If both ends are left open, the cage must be lengthened and the receiving loop located approximately in the longitudinal center of the cage, as illustrated in Figs. 4-6. For example, on the basis of the above-mentioned 20- inch screening enclosure, the cage would be approximately 52 inches long, the receiving loop located 26 inches from each end and the radiating loop spaced the same distance as before from the receiving loop, viz., approximately 13.5 inches. Although the length is approximately doubled in the case of a cage having both ends open, certain advantages are to be obtained therefrom, among which are that the effect of the wave reflection from a closed end is avoided, ready access from either end is provided to the apparatus and components enclosed in the cage, and application of the invention to certain testing conditions, such as obtain on a moving production-line belt, is facilitated.

The material of which the enclosure is constructed, and the dimensions thereof, largely determine the lower and upper frequencies for which it operates as described herein. For frequencies so low that the screen or sheet material of which the enclosure is constructed is penetrated by external interfering signals the effectiveness of its shielding is lost, and for frequencies so high that the open end aperture has a dimension greater than A; to wavelength of such interfering frequencies, the attenuation along the axis of the enclosure rapidly decreases with increase of frequency until, for much higher frequencies, it becomes effectively a wave guide with very little attenuation per unit length. The screen enclosure of this invention operates according to the principle of the wave guide below cut-off form of microwave attenuator, which is but another name for the device described in the Case and Barnett paper above referred to. For example, the cage, having a 20-inch diameter as mentioned for illustrative purposes, would cease to provide effective attenuation to signals entering the open end at frequencies above 300 megacycles per second, and the screen mesh on the side walls would tend to become relatively penetrable by magnetic fields of frequencies below 30 kc. per second.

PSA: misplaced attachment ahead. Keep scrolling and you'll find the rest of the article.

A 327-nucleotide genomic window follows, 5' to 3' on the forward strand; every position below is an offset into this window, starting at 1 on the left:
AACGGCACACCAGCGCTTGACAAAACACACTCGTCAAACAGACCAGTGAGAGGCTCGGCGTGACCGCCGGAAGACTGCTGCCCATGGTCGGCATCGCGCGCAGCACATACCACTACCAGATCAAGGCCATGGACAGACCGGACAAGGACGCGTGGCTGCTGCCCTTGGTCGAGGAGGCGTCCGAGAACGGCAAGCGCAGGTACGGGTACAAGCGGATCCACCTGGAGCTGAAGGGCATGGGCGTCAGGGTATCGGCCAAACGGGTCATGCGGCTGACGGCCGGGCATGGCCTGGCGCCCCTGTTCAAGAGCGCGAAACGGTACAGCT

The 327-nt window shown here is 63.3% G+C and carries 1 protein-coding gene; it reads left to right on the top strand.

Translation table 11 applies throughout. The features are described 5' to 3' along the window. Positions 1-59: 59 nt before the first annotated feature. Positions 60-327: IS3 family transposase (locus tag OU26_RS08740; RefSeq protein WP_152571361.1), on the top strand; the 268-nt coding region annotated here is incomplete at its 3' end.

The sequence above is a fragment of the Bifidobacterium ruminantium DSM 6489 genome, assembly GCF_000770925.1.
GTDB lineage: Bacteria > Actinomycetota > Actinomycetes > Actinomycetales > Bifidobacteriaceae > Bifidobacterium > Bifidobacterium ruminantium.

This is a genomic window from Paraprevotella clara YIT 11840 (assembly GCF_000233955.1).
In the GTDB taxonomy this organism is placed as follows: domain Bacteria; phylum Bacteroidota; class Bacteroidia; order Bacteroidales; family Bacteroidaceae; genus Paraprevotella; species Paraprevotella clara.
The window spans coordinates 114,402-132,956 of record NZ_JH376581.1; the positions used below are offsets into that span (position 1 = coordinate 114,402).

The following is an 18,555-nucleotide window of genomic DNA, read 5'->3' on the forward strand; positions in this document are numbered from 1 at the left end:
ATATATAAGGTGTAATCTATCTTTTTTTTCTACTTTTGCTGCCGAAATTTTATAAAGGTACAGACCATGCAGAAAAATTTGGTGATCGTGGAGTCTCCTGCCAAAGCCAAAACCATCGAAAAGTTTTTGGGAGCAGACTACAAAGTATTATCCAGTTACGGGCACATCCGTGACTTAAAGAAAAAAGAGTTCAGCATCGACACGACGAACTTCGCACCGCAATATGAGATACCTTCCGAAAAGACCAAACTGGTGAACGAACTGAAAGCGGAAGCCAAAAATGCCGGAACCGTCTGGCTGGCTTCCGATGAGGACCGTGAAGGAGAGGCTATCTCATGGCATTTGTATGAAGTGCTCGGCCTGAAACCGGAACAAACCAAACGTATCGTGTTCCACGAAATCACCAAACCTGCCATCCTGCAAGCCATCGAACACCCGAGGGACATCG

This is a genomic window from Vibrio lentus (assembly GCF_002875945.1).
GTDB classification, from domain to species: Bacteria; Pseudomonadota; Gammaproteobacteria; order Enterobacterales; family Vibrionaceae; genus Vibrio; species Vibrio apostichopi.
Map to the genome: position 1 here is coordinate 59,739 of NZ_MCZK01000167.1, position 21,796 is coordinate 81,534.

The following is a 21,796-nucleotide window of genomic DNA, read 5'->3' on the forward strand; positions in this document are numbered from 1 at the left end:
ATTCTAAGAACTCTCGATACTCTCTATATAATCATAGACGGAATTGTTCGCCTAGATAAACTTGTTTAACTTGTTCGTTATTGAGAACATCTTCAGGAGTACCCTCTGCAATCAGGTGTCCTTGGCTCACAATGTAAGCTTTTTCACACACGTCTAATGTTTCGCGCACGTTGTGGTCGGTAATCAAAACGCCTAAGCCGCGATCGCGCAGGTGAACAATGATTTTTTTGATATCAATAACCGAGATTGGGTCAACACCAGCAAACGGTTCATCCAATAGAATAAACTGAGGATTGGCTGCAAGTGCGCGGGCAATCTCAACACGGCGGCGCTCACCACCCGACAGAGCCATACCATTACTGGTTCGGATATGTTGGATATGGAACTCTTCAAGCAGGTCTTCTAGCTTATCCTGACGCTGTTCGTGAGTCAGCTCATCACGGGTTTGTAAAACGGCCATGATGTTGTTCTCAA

Those skilled in the art will easily adapt the invention to specific production-line conditions, and these may permit, for example, connections to the radio receiver by long cords which travel to the testing location within the loop and thence to the far end of the cage where they are detached; or stationary trolley wires can be arranged to run through the cage with clips or sliding contacts on the wires secured to leads connected to the receiving set. In production line testing, sensitivity is usually the characteristic to be measured. The indicating meter or meters can be located inside the cage and read from the outside by observation through the screen material, or the meters can be located on the outside of the cage. The transmitting loop may comprise an edge-wound coil positioned within the cage and formed with an open center through which the receiver passes. When the receiver loop arrives at a predetemined marked position with respect to the transmitting loop the necessary reading may be taken.

While the foregoing specification has been particularly concerned with the description of shielding test cages which have one or both ends open, it should be understood that the advantages secured by the invention are not limited to this open-end construction alone, although in most cases it would be preferred and used. The term open, referring to the ends of the enclosure, relates to the electrical nature of the cage ends. For purposes of safety or convenience these ends might be mechanically closed by members not having electrical shielding properties, or by members whose shielding properties are substantially less effective than those of the side walls of the cage, without departing from the spirit of the invention. This follows from the fact that residual signals entering through these ends will be greatly attenuated by the tubular structure of the cage if it is proportioned as previously described.